By Linda Haase
When the Oceanfront Park boardwalk was replaced with recycled plastic in 1986, city officials hailed it as the latest and greatest in the green movement.
But, as they say, you can’t fool Mother Nature. The harsh winds and corrosive saltwater warped the 900-foot walkway; the coarse sand made it slippery. “It was done with great intentions, but it didn’t hold up as well as the industry predicted,” said Boynton Beach Parks Superintendent Jody Rivers.
This summer, the heavily treaded boardwalk will be rebuilt with reddish-brown ipe wood, which is similar to teak. The wood, which is purchased from Brazilian growers, resists rot, decay, insects and mold and is fire-resistant. And, it doesn’t contain the toxins and chemicals inherent to pressure-treated lumber.
“It’s a very hard wood, it’s very durable and doesn’t warp like recycled plastic,” said Rivers. “It’s also a renewable resource.“
Boat Club Park and Intracoastal Park in Boynton Beach have areas constructed with the wood, Rivers said. However, she said, there’s no way to predict if this boardwalk will last longer than the previous one, which was part of a $1.2 million renovation.
“The climate conditions at the beach are very harsh,” Rivers said. “It is very difficult for any material to hold up for any length of time.”
It will take about a year to rebuild the boardwalk, which overlooks the Atlantic Ocean. The work will be done in phases, she said, so beach access will always be available.
The $2.4 million renovation at the city’s most popular park also includes installation of 12 shade pavilions and landscaping. About $30,000 was also spent on new equipment for the playground, that was recently installed. Tables and chairs will be added in the plaza area and covered with a canopy.
“People can come here and sit and eat breakfast and lunch and enjoy the beach without getting into the sun,“ Rivers said.
Also on the horizon: The price of annual resident beach parking permits will increase from $30 to $40 on Oct. 1.
Last year, about 270,000 people visited Oceanfront Park, located in Ocean Ridge, which features two pavilions, a playground, barbecue grills, picnic tables, restrooms, an open play area, playground and sand volleyball.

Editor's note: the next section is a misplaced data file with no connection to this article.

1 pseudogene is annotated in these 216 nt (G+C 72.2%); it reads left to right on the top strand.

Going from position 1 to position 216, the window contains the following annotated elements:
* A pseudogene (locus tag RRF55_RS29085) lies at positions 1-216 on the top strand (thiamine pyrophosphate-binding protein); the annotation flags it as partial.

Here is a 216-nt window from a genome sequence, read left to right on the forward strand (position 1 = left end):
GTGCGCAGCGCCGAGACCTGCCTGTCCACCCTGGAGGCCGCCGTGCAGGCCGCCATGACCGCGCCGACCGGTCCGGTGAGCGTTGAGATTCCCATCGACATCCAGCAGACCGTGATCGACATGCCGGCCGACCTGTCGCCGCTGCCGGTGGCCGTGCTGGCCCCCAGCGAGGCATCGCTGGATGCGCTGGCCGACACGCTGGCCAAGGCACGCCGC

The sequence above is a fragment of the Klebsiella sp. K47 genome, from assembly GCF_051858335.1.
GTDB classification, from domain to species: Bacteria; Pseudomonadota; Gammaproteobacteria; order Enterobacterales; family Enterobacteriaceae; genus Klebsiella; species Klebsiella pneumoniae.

Oceanfront Park, Then and Now
This piece of paradise has a stunning vista, but it also has a fascinating past. Native Americans enjoyed its cooling ocean breeze more than 2,000 years ago and Ponce de Leon sailed past it on his journey to the Bahamas.
1921: The park is purchased for $5,750 by eminent domain from the estate of Lewis S. Howe.
1928: A Spanish-style casino (for social gatherings, not gambling) is built for $11,974. The stucco building features a red-tile roof, a dining hall, lockers (10 cents per day), a concession area and showers. It was torn down in 1967.
1931: Boynton splits into two towns divided by the canal; the area east of the canal is named Town of Boynton Beach (renamed Ocean Ridge in 1937). The beach was retained by Boynton after the separation, although it is in the town limits of Ocean Ridge.
1946: Lucille and Otley Scott open a restaurant at the casino. It closes in 1948 when they relocate to Federal Highway.
1961: A playground is built. 1966: The facility is named the Walter A. Madsen Park, to honor Madsen, a former Boynton Beach mayor, vice mayor and city councilman.
1983: The dune area is restored, a boardwalk and playground are built. The parking lot, concession area and restrooms are rebuilt.
1986: A $1.2 million renovation includes rebuilding the sidewalk with recycled plastic.
1991 and 2002: Playground equipment is replaced.
2009: A $2.4 million renovation includes rebuilding the boardwalk with ipe wood, installing 12 shade pavilions and landscaping.